The production design is futuristic, minimalist and cold; a major help in moving events forward within the rather gradual pace the film moves forward with. Garland has a vision alright, and the very fact that the setting has many a prop that gives it a very subtext-riddled feel (the faces on the glass-wall of a corridor could denote past achievements of Nathan, almost akin to the hanging of the taxidermic upper-halves of animals by hunters in their houses). Built upon with fantastic visual effects compositing, the film encourages within us the belief that visual effects, if done perfectly, is almost invisible to the naked eye, if not for people within the field who can understand the art of computer-generated imagery. Ben Salisbury and George Barrow whip up a surreal, bare-bones underscore that forms possibly one of the best soundtracks to any films this year. Giving atmosphere and wonder a genuine enhancement, whether it is for the motif score attached to Ava, or her final step of adaptation, Salisbury and Barrow have given the film one of possibly the biggest trump cards that keeps the curiosity within the discerning viewer running. Mark Day rhythmically edits, utilizing the close-up of the nature outdoors as a wonderful metaphor of trapped wonder that the machines, who – almost human – feel the need to see. This definitely takes me to Rob Hardy’s strong cinematography itself. Giving a lot of focus to directing the frame and the movement of the cameras in accordance with a certain sense of vision, this style can only be comparable (if not on par entirely) with Dariusz Wolski and his works – primarily Prometheus, which gave a lot of attention to atmospheric detail, if only to wrap the spectator around itself and make them a cohabiting individual within the parallel universe of the film.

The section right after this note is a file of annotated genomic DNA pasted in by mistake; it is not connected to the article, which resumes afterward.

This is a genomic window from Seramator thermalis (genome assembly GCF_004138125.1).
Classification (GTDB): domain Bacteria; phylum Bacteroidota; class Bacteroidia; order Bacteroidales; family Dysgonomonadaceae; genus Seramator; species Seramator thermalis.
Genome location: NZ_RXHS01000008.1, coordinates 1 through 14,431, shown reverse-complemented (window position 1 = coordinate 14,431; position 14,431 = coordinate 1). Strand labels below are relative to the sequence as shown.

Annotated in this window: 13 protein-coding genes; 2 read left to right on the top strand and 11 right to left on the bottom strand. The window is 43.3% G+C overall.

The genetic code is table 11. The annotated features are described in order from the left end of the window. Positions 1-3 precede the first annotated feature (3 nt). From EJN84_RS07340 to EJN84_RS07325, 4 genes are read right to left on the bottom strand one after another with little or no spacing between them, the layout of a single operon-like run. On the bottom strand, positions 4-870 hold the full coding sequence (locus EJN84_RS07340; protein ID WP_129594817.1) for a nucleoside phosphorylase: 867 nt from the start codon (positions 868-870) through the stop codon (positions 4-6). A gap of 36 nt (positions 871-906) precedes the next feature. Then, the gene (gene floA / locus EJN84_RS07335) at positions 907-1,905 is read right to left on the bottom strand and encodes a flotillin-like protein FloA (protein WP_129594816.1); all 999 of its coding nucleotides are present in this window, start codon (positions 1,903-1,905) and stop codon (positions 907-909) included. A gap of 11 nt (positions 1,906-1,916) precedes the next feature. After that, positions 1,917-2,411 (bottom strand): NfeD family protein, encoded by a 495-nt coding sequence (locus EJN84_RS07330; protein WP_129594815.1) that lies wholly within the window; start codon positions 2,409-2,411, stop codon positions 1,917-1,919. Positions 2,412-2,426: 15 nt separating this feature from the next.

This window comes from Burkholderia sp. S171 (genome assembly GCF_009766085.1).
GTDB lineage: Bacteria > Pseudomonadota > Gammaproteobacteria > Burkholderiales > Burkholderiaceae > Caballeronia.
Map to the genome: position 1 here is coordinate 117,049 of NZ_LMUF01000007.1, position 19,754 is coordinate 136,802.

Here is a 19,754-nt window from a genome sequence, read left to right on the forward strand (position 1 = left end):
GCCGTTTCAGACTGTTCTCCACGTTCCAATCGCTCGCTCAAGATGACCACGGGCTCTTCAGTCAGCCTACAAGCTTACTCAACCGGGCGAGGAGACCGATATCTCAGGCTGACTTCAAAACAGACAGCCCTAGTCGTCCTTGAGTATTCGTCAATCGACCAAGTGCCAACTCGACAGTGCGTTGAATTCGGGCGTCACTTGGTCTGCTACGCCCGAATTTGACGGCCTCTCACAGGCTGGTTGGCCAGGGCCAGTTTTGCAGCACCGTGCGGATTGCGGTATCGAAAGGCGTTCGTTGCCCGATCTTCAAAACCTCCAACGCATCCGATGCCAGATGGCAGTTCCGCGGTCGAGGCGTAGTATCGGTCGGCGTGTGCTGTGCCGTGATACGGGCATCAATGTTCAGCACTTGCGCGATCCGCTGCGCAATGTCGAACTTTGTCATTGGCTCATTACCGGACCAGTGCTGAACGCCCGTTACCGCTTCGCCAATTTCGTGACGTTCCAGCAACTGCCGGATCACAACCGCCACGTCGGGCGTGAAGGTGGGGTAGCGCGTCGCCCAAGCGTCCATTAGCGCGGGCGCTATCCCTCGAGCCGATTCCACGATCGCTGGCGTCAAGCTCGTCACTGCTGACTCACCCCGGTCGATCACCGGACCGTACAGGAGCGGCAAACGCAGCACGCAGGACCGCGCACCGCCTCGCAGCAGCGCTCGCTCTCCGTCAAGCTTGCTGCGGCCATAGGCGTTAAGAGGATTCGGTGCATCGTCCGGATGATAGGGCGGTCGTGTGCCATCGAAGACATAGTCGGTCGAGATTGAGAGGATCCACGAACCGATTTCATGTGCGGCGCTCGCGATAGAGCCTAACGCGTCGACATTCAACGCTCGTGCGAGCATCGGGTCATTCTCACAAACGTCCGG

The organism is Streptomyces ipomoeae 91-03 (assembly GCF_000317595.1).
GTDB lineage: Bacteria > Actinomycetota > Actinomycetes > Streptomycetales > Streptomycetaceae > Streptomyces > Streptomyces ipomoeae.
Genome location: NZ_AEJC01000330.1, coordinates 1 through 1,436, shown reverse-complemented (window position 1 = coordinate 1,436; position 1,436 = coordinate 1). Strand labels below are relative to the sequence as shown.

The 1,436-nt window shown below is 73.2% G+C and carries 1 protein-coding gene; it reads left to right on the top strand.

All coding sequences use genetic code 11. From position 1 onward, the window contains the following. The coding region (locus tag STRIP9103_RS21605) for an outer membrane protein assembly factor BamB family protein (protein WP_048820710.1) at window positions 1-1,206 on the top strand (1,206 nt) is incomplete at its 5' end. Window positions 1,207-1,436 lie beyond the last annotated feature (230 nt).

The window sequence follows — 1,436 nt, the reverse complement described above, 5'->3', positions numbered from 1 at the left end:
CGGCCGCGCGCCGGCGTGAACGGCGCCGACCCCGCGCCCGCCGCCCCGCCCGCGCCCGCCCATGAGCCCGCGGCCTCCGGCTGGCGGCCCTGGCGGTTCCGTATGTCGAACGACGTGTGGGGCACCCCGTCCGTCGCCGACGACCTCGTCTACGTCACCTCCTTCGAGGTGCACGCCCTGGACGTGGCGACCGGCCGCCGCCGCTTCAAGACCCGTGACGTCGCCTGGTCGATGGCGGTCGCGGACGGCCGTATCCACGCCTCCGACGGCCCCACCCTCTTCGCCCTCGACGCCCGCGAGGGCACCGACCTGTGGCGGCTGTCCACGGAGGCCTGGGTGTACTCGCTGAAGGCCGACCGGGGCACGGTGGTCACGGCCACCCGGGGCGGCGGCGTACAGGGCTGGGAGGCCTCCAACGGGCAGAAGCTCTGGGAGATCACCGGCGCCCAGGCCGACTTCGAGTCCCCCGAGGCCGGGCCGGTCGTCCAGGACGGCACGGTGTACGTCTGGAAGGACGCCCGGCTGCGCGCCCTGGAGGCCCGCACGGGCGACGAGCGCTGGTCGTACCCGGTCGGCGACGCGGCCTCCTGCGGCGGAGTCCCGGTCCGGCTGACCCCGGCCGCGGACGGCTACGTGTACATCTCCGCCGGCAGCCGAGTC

Flaws? Well, to quite a few, the answer will definitely be a shining pot of “yes”. But are they really? The film may definitely have questions that may be hitherto unexplored for the minds of many, which might make the viewers question a lot of plot twists and character motivations. This, paired with the subtle moral policing that viewers may throw on the film, will allow the viewers to be disappointed at an expected romanticized ending they’d expect of the film, which – at most, is a commentary on how despicable humanity is. There are many things that will definitely be plot points, but in reality, most of the turns the narrative of this story takes is basically a call for every viewer to ask themselves questions, and ponder on the wider concepts of life and how people behave. Miss the symbolism, and you’re definitely prone to missing out on the film’s real concept, and what (or who) the makers really want to focus on.